3. Painting micro fur details in Substance 3D Painter on top of the sculpted fur to enhance the effect slightly. I created alphas from close-up fur images and with a combination of brush and stencil and then painted on the first layer.

4. Using this method, I created two fur layers, one following the fur growth direction closely and the other very sparse in random directions to give the natural fuzzy feel. I gave a very contrasting shine to these fur layers to make them stand out from the rough base and to also break the anisotropy that I was planning on introducing in Marmoset Toolbag later.

5. To give these fur layers a bit of depth, I used anchor points to introduce ambient occlusion to the painted layers.

6. I provided varying colour values to bring about the chestnut effect and a contrasting light colour value to the topmost sparse fur for highlighting.

7. To give the hide a bit of character, I introduced features like white ‘ankle stocking’ fur, white fur patches on the face and torso along with moles on the body.

8. For hooves, I created a dull shiny wood-like material with mud and grime with subsurface scattering using a thickness map to derive the keratin-like effect.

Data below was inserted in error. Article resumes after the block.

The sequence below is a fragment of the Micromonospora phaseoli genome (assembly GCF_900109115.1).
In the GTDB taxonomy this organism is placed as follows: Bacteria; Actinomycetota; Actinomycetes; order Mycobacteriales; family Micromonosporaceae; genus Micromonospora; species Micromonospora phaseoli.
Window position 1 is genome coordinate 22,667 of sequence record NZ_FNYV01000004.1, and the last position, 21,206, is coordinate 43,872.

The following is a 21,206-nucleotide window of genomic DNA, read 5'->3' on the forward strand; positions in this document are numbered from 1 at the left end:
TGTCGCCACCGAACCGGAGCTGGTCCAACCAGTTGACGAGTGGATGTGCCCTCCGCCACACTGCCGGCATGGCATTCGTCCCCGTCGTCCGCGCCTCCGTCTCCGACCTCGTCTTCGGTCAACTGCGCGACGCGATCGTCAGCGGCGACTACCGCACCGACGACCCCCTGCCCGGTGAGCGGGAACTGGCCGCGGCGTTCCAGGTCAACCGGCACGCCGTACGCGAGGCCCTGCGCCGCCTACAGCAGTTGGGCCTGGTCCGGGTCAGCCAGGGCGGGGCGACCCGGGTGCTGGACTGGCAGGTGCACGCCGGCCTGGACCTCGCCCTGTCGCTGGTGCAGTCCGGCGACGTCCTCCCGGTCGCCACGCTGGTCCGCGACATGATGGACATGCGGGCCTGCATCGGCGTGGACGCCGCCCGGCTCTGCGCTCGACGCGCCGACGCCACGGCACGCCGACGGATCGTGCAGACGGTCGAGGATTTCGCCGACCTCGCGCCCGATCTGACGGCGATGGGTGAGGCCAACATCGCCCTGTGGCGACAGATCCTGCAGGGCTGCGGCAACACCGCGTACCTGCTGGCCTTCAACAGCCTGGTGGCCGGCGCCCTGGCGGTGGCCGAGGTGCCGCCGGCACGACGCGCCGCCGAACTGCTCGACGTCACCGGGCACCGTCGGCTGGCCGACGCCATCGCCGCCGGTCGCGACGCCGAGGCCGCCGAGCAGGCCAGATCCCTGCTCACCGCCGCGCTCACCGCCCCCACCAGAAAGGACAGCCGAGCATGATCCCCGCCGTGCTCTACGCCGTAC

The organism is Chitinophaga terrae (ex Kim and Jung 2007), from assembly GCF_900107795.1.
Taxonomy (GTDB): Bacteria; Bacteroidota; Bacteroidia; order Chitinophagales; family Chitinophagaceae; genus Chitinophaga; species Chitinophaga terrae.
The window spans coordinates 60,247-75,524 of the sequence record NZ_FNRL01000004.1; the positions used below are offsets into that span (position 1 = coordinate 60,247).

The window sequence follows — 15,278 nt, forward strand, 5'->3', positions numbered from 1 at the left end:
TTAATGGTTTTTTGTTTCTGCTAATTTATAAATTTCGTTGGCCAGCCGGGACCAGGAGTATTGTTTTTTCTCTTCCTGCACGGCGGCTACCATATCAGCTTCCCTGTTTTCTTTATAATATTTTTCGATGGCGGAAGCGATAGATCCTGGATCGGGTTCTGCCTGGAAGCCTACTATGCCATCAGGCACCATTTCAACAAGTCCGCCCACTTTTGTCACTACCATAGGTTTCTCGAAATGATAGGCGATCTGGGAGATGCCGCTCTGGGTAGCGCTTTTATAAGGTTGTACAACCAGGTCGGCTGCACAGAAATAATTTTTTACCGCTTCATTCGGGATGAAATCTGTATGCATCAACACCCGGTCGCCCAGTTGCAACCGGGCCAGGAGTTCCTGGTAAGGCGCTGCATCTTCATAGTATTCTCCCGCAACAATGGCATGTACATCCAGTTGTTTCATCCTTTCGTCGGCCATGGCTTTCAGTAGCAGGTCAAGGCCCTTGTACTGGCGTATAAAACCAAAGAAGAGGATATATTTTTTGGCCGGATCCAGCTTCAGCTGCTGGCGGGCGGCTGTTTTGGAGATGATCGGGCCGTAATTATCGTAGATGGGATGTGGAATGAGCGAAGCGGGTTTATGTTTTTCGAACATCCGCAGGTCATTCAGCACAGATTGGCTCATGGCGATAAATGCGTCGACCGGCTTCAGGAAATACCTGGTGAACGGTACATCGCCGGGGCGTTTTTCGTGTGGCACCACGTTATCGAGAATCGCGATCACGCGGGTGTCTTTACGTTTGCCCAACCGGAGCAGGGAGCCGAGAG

To make the eyes, I baked the high poly eye sculpts onto the low poly in Substance 3D Painter. The sclera, Iris, and pupil were one mesh while the cornea was another with a nictitating membrane as the outermost layer. I added transparency to the nictitating membrane and cornea. Textures of the iris and blood vessels were painted on the sclera using Photoshop, Substance 3D Painter, and reference images. I added a veiny normal map to the cornea for a bumpy feel instead of a glass ball effect. 

For the hair, I used the alpha from the ZBrush FiberMesh render and then generated the normal map in Photoshop. Using the same alpha, a height map in Photoshop for ambient occlusion mask was created. For albedo, I used a desaturated gradient mask and added the colour in Marmoset Toolbag. Finally, anisotropy, gloss, specularity, and transparency over the alpha will be given.

The primary materials of the accessories were leather, metal, jute, and cloth materials. The most invaluable trick that I learned for the realistic treatment of props is to give them sufficient roughness breakdown.